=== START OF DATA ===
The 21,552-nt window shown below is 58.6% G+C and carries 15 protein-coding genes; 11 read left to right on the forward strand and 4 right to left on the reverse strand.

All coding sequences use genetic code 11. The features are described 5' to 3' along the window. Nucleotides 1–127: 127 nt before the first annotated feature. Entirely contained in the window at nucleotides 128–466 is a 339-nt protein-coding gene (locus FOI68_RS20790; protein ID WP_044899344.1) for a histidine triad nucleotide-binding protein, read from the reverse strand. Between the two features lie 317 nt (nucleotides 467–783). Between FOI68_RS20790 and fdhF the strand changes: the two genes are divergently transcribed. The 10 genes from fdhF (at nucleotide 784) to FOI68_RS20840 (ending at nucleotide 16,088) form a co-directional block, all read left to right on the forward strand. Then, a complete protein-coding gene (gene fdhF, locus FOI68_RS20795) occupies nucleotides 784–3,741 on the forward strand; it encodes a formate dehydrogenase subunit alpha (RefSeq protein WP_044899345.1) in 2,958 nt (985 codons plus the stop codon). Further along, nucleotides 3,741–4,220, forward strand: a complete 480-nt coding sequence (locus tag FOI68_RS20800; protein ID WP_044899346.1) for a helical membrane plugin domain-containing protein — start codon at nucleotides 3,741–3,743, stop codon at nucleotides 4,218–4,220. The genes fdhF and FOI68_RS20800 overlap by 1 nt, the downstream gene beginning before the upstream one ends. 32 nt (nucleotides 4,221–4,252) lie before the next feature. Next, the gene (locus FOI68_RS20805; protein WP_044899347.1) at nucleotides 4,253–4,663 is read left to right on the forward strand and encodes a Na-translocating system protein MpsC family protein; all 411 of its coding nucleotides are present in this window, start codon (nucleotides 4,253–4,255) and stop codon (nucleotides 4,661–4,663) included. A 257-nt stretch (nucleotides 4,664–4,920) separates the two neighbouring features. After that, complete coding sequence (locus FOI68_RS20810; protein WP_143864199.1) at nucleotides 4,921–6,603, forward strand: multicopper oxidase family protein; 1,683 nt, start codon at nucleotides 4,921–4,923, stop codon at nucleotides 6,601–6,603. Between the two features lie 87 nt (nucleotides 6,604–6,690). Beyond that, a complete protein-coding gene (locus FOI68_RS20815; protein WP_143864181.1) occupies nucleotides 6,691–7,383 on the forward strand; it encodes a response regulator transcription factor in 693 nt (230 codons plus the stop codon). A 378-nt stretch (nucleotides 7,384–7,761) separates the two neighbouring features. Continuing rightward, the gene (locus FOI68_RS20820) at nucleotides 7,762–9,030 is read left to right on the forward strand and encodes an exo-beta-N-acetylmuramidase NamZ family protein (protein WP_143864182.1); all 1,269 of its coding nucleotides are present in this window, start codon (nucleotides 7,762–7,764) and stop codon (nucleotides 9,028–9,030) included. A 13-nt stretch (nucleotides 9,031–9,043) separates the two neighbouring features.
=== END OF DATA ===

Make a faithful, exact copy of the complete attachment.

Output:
The 21,552-nt window shown below is 58.6% G+C and carries 15 protein-coding genes; 11 read left to right on the forward strand and 4 right to left on the reverse strand.

All coding sequences use genetic code 11. The features are described 5' to 3' along the window. Nucleotides 1–127: 127 nt before the first annotated feature. Entirely contained in the window at nucleotides 128–466 is a 339-nt protein-coding gene (locus FOI68_RS20790; protein ID WP_044899344.1) for a histidine triad nucleotide-binding protein, read from the reverse strand. Between the two features lie 317 nt (nucleotides 467–783). Between FOI68_RS20790 and fdhF the strand changes: the two genes are divergently transcribed. The 10 genes from fdhF (at nucleotide 784) to FOI68_RS20840 (ending at nucleotide 16,088) form a co-directional block, all read left to right on the forward strand. Then, a complete protein-coding gene (gene fdhF, locus FOI68_RS20795) occupies nucleotides 784–3,741 on the forward strand; it encodes a formate dehydrogenase subunit alpha (RefSeq protein WP_044899345.1) in 2,958 nt (985 codons plus the stop codon). Further along, nucleotides 3,741–4,220, forward strand: a complete 480-nt coding sequence (locus tag FOI68_RS20800; protein ID WP_044899346.1) for a helical membrane plugin domain-containing protein — start codon at nucleotides 3,741–3,743, stop codon at nucleotides 4,218–4,220. The genes fdhF and FOI68_RS20800 overlap by 1 nt, the downstream gene beginning before the upstream one ends. 32 nt (nucleotides 4,221–4,252) lie before the next feature. Next, the gene (locus FOI68_RS20805; protein WP_044899347.1) at nucleotides 4,253–4,663 is read left to right on the forward strand and encodes a Na-translocating system protein MpsC family protein; all 411 of its coding nucleotides are present in this window, start codon (nucleotides 4,253–4,255) and stop codon (nucleotides 4,661–4,663) included. A 257-nt stretch (nucleotides 4,664–4,920) separates the two neighbouring features. After that, complete coding sequence (locus FOI68_RS20810; protein WP_143864199.1) at nucleotides 4,921–6,603, forward strand: multicopper oxidase family protein; 1,683 nt, start codon at nucleotides 4,921–4,923, stop codon at nucleotides 6,601–6,603. Between the two features lie 87 nt (nucleotides 6,604–6,690). Beyond that, a complete protein-coding gene (locus FOI68_RS20815; protein WP_143864181.1) occupies nucleotides 6,691–7,383 on the forward strand; it encodes a response regulator transcription factor in 693 nt (230 codons plus the stop codon). A 378-nt stretch (nucleotides 7,384–7,761) separates the two neighbouring features. Continuing rightward, the gene (locus FOI68_RS20820) at nucleotides 7,762–9,030 is read left to right on the forward strand and encodes an exo-beta-N-acetylmuramidase NamZ family protein (protein WP_143864182.1); all 1,269 of its coding nucleotides are present in this window, start codon (nucleotides 7,762–7,764) and stop codon (nucleotides 9,028–9,030) included. A 13-nt stretch (nucleotides 9,031–9,043) separates the two neighbouring features.